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Where customers can wear whatever they want, including the marinara


Allora’s fig carpaccio with prosciutto di Parma crostini. | WWW.ALLORAFOOD.COM

It’s uncommon in South Jersey to find a restaurant where the owner is also the executive chef, unless of course, you’re at Allora. Based in Marlton, Mark Berenato’s 130-seat Italian eatery is a South Jersey Magazine Golden Fork winner and was dubbed a “real deal Italian restaurant” by nj.com.

It must be in Berenato’s blood. His maternal grandmother was a Calabrian home cook who made everything from scratch, and his paternal grandfather was a Sicilian farmer, who canned tomatoes in the basement. Many years before the chef was born, his grandfather owned a little luncheonette in Hammonton on the Black Horse Pike. Years later, Berenato’s own first job in a kitchen was washing dishes at a place called Scrapinato’s, also on the Black Horse Pike. 

“If you would’ve asked me at 17 what I was going to do with my life,” the chef reminisces, “I would’ve been like, ‘I’m not washing one more friggin’ dish.’ I strongly despised washing dishes. I thought it was just the most menial job in the world. But it got me to where I’m at today.” 

Today, if a dishwasher doesn’t show, Berenato can be spotted at the sink instead of at his station. It’s all part of the labor shortage brought on by the pandemic. But Berenato isn’t one to complain if he has to get wet or dirty occasionally. 

A 25-year veteran of the restaurant industry, Berenato opened Allora, which translates to “So, then,” a little less than 10 years ago. In that time, he’s hardly made things easy on himself. He sautés 90 percent of what comes out of the kitchen, and continues to promise customers even more fresh pasta options. 

Berenato takes great pride in serving what he and his family like to eat. The food reminds me of spending time in my grandparents’ kitchens. It isn’t fussy, and diners can wear whatever they want in the dining room, including the marinara. 

The last time I ate at the restaurant, I ordered cavatelli Genovese. It’s house-made ricotta pasta tossed in olives and finished with a San Marzano tomato sauce, the likes of which I’d not eaten since my Nonna made my family red sauce when I was a kid. That same sauce is the base for the Suppli, delicate, crispy rice croquettes that taste like a cross between that first bite of a mozzarella stick and a forkful of shepherd’s pie. It’s no wonder they’re the house specialty.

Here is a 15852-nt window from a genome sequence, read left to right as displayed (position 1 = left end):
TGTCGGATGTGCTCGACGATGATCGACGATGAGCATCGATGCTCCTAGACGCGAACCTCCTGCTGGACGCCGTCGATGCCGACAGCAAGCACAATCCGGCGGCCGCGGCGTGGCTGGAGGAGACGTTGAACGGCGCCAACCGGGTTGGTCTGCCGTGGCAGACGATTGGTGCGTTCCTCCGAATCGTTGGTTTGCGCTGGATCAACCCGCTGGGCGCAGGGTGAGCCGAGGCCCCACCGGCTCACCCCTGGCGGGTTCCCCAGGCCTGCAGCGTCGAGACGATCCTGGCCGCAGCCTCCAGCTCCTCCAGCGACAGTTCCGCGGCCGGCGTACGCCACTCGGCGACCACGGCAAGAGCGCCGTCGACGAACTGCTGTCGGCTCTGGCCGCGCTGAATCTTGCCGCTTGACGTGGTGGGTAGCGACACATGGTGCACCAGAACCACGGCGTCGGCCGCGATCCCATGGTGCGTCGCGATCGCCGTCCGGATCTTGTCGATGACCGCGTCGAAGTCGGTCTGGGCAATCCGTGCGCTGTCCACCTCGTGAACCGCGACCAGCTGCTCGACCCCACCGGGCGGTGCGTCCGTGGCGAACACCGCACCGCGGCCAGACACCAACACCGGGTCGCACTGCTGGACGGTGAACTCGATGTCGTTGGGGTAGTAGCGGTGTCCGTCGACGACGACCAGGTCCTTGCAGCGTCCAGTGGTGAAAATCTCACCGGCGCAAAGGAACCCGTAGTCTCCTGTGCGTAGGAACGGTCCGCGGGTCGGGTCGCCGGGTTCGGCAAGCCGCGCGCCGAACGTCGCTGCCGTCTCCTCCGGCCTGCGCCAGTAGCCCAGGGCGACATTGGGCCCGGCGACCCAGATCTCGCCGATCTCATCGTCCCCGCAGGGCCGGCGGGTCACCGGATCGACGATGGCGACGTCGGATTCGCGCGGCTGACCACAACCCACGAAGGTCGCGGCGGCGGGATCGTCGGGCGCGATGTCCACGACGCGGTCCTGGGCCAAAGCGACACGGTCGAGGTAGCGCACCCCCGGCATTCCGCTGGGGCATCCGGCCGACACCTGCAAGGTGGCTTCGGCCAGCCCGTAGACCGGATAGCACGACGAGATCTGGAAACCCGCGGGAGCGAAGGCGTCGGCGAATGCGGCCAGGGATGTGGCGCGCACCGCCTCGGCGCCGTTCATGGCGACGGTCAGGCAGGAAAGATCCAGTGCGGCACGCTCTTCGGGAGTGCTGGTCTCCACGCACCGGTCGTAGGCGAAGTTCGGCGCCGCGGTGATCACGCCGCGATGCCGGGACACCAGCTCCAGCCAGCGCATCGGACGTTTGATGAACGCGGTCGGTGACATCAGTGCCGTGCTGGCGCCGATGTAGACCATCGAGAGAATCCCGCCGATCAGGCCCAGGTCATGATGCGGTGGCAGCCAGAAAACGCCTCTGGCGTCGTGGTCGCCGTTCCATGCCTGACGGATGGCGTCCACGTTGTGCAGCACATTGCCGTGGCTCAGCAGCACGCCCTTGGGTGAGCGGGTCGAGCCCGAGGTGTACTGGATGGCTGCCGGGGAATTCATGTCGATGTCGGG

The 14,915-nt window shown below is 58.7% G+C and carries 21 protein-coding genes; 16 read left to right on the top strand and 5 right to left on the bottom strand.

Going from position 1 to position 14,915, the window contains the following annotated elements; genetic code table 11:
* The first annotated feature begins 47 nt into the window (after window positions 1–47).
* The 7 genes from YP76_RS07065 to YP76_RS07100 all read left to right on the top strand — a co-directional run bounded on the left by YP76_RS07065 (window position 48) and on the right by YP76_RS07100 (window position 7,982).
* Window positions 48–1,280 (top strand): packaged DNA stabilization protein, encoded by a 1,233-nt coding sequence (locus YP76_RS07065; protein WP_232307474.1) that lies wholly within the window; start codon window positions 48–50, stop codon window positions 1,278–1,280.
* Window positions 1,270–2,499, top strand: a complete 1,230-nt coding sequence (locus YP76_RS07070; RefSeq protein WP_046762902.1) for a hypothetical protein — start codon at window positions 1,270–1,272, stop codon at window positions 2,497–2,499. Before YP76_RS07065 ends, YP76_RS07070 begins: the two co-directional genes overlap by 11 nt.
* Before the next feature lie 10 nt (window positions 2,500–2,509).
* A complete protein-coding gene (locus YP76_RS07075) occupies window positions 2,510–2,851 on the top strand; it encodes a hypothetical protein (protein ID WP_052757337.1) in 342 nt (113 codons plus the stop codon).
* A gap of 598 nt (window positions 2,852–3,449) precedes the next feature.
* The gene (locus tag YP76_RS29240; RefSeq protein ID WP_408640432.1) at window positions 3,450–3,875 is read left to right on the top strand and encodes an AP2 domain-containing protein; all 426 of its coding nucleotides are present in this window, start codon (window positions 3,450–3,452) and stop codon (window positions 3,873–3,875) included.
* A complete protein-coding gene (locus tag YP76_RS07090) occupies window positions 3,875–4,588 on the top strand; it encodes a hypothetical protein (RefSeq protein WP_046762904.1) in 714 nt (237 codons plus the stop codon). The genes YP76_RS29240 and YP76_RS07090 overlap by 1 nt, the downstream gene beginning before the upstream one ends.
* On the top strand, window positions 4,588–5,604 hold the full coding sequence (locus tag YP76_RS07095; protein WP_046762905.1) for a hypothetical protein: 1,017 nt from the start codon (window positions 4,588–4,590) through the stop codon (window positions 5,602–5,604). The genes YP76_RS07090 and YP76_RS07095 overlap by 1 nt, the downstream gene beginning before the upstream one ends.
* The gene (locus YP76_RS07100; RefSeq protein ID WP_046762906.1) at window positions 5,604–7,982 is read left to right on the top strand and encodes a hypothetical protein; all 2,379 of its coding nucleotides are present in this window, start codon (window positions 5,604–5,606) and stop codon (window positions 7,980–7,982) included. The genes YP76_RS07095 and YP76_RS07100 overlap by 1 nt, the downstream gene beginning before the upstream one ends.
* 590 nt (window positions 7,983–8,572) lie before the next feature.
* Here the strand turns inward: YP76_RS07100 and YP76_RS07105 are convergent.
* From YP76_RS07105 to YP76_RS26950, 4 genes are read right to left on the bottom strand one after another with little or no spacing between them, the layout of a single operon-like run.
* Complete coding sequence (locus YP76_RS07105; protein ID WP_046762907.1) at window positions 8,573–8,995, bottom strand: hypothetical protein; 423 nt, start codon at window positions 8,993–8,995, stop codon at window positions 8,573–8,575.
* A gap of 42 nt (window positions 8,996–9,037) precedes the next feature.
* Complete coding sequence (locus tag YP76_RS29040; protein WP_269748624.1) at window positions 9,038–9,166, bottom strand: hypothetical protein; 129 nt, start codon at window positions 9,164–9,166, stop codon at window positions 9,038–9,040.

Being a sommelier, I brought along a bottle of Cru Beaujolais for the meal and found the balance between sweet and savory flavors striking. During our interview, I wondered aloud to the chef if he would be interested in converting the restaurant from a BYOB. “The dream someday is to have a restaurant with a liquor license, but the price of them is astronomical,” he said. “A normal mom and pop would either need to have an investor or have a lot of money saved to be able to afford one and we’re not at that point yet.” 

Chef’s approach is pragmatic. I applaud that considering how much of Marlton’s restaurant real estate is marred by chains. Within two miles of the restaurant there’s a Brio, Cracker Barrel, and Bonefish Grill. 

Back in the kitchen, Berenato likes to run homemade bucatini as a special. It’s his favorite pasta and mine. It could be mistaken for spaghetti at first glance, but it’s thicker. Rather than an All’ Amatriciana, a classic sauce made from peeled tomatoes, thinly sliced guanciale (pork jowl), and a healthy sprinkling of pepper (red and black), Allora’s bucatini is served with an All’ Romano sauce made up of garlic, peas, and shaved cheese (without the cream). 

In a phone call, Berenato admits that he isn’t a huge fan of cheese or seafood and that his wife isn’t a fan of complicated red sauces or spicy foods. Since he and his wife and kids eat at the restaurant constantly, he wants the menu to reflect his family (his wife and two kids) and extended family (his customers). 

“Allora is me. How many places are you going out to eat and getting the owner to cook your food? That’s what Allora’s known for. I’m here 12-15 hours per day because people are spending their hard-earned money. They’re paying for really good food and really good service. I don’t do it for the money. I mean, yes – I have bills and a business, and the business is how I support my family, but I do this because I enjoy it. I do this because it’s a passion. I’m constantly thinking about how I can make the menu better and how I can make guests happier.” 

Before we hang up and service gets underway, Berenato plans to prep a fresh batch of bucatini. I plan to order it the next time I dine-in, with my view of the Greentree Square Shopping Center and the now permanently closed TGI Fridays, which famously served loaded potatoes.

Nikki Palladino

Nikki Palladino is a writer, instructor and wine enthusiast living in South Jersey. Her writing has appeared in literary magazines as well as online poetry collections. She’s a Certified Sommelier through the Court of Masters, and at work on a young-adult novel about first-generation Italian-American teens whose parents own competing Italian restaurants. Follow her @nikki_pall.

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